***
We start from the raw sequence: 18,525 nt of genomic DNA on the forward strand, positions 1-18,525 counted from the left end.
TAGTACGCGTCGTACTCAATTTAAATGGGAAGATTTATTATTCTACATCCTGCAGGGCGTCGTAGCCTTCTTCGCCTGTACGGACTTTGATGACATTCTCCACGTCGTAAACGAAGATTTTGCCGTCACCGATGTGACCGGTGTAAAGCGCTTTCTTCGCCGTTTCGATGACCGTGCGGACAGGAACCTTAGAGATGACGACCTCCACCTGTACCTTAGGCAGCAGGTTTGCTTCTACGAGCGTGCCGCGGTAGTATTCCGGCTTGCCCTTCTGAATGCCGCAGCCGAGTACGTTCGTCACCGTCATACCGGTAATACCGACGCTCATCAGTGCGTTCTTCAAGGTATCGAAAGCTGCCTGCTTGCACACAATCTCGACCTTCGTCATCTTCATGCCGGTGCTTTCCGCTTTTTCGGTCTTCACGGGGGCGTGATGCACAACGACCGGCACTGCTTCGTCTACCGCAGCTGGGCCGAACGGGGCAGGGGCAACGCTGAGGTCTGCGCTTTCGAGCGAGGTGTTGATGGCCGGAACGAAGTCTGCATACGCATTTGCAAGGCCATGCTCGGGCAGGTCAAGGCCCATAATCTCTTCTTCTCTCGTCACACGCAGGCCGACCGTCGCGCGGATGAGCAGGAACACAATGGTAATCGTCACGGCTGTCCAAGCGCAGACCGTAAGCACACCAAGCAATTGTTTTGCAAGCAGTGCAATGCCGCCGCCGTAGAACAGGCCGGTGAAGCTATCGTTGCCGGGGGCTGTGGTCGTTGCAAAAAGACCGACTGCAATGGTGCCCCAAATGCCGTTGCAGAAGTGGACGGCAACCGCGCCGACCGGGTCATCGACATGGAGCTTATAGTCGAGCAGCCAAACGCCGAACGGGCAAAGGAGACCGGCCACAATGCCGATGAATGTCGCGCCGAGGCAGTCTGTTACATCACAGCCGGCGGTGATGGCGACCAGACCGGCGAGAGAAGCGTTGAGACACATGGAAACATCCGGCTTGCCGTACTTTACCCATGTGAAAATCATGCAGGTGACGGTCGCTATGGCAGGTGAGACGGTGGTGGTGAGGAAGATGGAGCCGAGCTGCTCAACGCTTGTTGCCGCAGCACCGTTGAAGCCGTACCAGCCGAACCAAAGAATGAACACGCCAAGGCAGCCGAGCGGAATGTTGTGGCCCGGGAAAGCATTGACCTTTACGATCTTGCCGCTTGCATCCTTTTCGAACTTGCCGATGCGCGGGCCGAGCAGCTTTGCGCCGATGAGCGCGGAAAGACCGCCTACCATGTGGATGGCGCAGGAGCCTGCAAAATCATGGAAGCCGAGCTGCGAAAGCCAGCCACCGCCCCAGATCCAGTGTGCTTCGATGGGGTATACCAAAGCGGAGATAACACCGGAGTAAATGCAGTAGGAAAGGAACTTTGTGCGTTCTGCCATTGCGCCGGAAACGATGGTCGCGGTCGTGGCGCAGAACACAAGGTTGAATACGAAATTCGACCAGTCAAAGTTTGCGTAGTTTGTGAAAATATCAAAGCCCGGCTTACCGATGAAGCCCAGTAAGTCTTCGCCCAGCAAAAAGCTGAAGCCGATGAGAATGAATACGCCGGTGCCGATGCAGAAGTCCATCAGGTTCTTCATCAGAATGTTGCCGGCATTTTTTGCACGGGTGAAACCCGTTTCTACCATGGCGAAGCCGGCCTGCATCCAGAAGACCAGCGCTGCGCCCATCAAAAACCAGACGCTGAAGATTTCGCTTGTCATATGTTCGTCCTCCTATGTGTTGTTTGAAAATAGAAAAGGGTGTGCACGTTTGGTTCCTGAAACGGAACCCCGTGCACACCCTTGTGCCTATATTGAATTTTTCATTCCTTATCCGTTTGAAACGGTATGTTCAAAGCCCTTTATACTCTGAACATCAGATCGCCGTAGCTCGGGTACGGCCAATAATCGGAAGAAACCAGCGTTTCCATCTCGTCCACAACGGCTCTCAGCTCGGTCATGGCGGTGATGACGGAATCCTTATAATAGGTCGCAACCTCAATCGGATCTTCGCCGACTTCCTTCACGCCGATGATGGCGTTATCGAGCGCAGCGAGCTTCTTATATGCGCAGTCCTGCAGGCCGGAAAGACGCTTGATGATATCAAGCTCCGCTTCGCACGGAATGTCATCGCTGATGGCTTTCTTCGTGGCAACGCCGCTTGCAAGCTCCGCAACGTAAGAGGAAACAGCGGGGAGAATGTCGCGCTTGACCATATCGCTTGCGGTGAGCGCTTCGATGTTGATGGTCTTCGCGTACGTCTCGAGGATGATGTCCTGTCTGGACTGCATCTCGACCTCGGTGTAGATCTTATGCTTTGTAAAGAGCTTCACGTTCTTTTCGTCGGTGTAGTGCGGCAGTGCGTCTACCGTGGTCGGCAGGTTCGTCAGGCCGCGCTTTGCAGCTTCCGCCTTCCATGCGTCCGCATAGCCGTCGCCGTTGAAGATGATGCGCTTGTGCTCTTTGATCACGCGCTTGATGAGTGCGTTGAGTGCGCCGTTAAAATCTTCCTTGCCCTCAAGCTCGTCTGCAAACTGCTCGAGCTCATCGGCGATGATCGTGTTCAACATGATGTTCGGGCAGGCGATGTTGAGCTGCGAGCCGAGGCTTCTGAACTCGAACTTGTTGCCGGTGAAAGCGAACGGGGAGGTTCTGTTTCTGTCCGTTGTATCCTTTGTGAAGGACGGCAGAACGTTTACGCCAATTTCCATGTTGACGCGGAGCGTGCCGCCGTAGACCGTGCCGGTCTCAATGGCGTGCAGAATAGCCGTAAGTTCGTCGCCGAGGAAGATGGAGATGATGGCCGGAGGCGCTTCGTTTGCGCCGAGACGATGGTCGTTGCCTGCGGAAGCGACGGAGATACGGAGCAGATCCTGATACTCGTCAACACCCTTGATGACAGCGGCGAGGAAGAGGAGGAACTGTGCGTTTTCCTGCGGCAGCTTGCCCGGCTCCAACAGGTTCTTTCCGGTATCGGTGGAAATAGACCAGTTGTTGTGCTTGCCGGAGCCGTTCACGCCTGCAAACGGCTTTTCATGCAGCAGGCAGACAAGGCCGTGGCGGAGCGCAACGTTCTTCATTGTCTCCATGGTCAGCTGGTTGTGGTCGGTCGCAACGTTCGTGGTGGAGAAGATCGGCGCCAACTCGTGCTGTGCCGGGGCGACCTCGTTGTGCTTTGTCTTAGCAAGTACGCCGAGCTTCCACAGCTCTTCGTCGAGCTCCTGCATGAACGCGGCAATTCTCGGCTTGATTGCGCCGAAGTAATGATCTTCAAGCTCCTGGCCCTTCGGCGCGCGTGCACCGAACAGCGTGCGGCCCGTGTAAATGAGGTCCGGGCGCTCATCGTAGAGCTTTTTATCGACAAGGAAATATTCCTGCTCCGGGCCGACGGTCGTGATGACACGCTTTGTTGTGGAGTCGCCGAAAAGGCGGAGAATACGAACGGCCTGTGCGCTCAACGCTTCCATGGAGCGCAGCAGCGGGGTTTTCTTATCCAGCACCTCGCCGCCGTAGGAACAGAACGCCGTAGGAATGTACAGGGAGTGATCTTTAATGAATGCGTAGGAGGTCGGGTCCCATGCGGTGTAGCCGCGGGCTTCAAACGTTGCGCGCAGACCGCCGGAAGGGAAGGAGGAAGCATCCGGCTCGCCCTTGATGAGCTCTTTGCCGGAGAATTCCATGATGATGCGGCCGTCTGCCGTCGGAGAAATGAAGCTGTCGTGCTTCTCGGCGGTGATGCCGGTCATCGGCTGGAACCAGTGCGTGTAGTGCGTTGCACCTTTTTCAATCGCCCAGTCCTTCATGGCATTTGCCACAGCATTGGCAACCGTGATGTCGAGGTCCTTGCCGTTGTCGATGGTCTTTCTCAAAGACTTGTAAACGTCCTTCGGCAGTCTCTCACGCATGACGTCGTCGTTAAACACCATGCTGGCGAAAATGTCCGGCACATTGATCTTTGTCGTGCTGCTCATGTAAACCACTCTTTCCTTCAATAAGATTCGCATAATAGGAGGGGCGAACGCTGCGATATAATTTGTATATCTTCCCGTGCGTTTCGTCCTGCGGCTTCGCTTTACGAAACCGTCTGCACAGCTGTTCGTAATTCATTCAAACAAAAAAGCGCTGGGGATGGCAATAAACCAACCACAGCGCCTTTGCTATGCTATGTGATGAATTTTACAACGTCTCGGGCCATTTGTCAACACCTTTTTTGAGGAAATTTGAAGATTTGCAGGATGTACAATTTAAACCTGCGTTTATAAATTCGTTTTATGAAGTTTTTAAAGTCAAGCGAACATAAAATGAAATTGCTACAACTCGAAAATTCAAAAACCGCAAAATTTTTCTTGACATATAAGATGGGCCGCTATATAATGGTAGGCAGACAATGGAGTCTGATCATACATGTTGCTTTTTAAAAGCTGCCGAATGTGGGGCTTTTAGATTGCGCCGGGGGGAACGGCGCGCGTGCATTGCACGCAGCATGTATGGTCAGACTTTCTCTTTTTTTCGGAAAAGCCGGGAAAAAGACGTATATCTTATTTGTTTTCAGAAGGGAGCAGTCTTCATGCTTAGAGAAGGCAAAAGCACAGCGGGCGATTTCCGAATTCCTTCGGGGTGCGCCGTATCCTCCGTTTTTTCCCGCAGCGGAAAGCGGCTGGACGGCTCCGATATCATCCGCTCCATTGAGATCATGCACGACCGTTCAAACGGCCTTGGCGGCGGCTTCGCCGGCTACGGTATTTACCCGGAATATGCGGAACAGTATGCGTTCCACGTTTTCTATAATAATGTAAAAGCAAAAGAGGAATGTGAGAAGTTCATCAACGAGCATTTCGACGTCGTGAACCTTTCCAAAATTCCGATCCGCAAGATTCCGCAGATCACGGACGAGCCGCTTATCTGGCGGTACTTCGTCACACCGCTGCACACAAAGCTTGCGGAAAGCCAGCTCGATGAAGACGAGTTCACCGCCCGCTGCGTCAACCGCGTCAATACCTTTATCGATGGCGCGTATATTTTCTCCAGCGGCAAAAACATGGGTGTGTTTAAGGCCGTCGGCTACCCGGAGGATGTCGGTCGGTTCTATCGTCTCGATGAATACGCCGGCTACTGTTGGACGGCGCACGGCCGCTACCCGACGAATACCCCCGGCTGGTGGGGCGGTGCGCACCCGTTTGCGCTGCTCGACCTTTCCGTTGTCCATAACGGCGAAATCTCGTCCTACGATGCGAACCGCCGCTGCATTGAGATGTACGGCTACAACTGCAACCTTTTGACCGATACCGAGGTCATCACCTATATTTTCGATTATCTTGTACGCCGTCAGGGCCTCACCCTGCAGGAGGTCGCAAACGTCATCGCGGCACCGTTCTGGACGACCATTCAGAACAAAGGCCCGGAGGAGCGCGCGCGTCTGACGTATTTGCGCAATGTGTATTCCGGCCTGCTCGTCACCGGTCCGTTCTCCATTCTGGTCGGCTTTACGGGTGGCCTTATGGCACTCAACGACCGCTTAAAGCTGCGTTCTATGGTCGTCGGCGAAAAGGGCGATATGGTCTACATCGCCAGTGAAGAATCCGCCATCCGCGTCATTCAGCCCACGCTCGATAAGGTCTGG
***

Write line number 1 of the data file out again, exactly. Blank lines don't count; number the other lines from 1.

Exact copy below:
We start from the raw sequence: 18,525 nt of genomic DNA on the forward strand, positions 1-18,525 counted from the left end.